(v) a filter support located in the passage against the downstream side of the filter band, between the first pair of roller means, to support the filter band portion capable of continuously moving across the passage when material flows through the filter band; and
(vi) positioning means comprising, a second pair of roller means, the positioning means including means for urging said second pair of roller means against the downstream side of the filter band and urging the upstream side of the filter band against a surface in the housing thereby providing a seal sufficiently tight to prevent leakage of material from the housing.
18. The apparatus of claim 17, wherein the surface in the housing of (vi) comprises the surfaces of the first pair of roller means.
19. The apparatus of claim 18, wherein the filter support comprises a rotary drum filter capable of rotation to reduce drag on the filter band portion when the portion moves across the passage.
20. The apparatus of claim 19, wherein the seal rollers of the first pair of roller means are each independently rotatable.
21. The apparatus of claim 19, further comprising end plates at each end of the rotary filter support to prevent leakage of contaminated material around edges of the filter portion in contact with the support to the downstream side of the filter portion.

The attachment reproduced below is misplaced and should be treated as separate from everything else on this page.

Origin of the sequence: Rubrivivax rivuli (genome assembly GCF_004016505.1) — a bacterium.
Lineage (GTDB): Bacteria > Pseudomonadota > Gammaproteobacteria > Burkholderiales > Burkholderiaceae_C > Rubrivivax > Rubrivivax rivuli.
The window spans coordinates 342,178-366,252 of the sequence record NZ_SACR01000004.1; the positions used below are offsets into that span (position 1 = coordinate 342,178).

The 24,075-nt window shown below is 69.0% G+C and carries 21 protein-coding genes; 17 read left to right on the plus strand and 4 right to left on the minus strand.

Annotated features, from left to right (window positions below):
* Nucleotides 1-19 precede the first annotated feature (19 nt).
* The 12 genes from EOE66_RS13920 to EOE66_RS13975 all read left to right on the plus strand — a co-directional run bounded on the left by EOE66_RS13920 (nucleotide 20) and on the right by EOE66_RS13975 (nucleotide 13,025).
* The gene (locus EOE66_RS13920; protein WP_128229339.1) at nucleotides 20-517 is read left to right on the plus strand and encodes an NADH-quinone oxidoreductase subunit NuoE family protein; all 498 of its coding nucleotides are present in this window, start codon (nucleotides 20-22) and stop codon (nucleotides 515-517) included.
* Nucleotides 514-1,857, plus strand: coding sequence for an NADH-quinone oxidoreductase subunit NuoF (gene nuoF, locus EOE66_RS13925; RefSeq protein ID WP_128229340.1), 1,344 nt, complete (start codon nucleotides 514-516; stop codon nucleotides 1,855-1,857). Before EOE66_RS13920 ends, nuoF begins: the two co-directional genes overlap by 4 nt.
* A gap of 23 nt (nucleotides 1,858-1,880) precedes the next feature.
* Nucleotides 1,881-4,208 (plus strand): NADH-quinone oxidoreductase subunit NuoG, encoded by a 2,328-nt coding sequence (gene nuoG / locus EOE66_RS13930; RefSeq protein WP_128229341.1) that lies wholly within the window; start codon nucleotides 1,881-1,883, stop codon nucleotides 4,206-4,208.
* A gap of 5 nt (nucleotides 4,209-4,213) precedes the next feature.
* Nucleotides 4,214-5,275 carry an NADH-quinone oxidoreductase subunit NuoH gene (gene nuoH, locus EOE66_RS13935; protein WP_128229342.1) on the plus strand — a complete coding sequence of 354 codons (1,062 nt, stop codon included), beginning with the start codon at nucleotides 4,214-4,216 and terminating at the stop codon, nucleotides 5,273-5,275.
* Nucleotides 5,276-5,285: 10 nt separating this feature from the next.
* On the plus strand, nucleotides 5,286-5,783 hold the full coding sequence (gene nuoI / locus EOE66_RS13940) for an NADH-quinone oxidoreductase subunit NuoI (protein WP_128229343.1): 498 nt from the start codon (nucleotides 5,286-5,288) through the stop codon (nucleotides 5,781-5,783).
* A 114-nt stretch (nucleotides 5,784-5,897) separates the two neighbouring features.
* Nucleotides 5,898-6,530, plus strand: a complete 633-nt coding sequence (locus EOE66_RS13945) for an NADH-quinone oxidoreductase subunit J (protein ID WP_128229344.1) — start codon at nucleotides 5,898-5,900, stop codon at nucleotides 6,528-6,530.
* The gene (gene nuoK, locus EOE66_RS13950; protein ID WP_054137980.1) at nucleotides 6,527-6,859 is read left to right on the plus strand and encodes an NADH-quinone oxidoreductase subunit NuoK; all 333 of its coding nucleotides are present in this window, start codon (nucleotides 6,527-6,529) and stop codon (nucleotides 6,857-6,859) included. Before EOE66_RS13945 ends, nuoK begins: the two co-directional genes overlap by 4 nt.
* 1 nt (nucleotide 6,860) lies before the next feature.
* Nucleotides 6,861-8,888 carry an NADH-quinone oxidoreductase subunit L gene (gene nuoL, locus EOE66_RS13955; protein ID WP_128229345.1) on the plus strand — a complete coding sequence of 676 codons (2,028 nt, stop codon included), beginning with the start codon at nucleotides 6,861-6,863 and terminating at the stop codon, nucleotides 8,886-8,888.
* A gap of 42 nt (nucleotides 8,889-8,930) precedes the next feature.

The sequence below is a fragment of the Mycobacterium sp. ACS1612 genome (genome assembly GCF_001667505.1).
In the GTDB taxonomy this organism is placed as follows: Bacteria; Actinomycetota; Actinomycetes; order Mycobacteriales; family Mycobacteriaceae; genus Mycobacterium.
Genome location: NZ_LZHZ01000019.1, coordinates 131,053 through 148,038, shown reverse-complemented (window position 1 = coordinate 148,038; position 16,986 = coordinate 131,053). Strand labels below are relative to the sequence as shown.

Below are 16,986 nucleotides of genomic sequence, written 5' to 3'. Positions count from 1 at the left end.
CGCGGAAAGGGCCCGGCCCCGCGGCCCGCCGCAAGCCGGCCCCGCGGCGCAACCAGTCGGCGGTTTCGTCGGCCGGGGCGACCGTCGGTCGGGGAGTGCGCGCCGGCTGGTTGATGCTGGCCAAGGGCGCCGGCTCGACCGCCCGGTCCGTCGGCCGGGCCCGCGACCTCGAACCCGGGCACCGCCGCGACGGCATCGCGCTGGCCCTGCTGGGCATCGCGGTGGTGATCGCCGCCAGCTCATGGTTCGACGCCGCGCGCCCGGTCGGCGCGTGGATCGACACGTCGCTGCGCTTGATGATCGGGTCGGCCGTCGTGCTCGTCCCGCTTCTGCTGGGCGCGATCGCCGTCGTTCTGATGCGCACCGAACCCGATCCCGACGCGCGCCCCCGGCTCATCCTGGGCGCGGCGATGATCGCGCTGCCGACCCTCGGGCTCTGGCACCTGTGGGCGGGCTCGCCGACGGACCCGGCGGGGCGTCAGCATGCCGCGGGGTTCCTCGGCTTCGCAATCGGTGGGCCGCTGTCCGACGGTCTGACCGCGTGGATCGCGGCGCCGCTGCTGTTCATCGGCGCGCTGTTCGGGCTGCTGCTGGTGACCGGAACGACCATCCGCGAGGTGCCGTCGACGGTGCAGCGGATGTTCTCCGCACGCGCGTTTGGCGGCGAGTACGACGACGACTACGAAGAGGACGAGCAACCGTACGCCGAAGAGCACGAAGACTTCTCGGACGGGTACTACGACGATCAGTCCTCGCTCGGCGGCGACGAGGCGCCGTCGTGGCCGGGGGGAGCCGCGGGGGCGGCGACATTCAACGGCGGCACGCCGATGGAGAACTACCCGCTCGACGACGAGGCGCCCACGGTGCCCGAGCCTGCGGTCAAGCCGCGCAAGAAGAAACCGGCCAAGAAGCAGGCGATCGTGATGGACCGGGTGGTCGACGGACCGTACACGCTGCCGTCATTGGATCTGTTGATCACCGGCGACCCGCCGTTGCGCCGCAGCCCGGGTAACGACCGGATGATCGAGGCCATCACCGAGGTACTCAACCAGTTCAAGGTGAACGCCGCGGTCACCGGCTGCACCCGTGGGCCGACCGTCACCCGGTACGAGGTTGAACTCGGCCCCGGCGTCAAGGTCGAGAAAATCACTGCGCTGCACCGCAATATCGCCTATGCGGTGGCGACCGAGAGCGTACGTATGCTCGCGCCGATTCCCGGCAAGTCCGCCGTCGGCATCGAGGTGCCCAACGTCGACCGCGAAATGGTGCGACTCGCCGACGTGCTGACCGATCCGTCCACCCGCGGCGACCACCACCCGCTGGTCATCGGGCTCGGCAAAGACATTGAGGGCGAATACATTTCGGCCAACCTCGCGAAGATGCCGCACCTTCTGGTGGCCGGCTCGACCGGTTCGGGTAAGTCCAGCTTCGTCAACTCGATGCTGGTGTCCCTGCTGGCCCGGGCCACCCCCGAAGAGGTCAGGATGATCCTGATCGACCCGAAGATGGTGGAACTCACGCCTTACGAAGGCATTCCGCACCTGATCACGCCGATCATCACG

22. The apparatus of claim 18, wherein said elastomeric seal comprise:
(i) an elastomeric component with a first portion engaged in an groove in a surface of the housing adjacent said seal rollers; and
(ii) a wear-resistant saddle component mounted on a second portion of the elastomeric component, said saddle component interfacing with rotating seal roller surfaces.
US08061877 1991-06-18 1993-05-17 Continuous filter Expired - Fee Related US5320753A (en)

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US5433851A (en) * 1993-08-24 1995-07-18 Roki Techno Co., Ltd. Filter and filter medium used in said filter
DE19701002A1 (en) * 1997-01-14 1998-07-16 Josef Gail Cleaning equipment for removing solid contaminants from viscous materials, especially plastic melt(s)
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US20120228201A1 (en) * 2011-03-08 2012-09-13 Fanuc Corporation Working fluid filtration device of electric discharge machine
US20130161242A1 (en) * 2011-12-21 2013-06-27 Fanuc Corporation Working fluid filtering device for electrical discharge machine
US20130343977A1 (en) * 2012-06-22 2013-12-26 Cooper Environmental Services Llc Continuous diffusion denuding with moving denuding surface
US20140260983A1 (en) * 2013-03-15 2014-09-18 Cambridge International Inc. Gas filtration system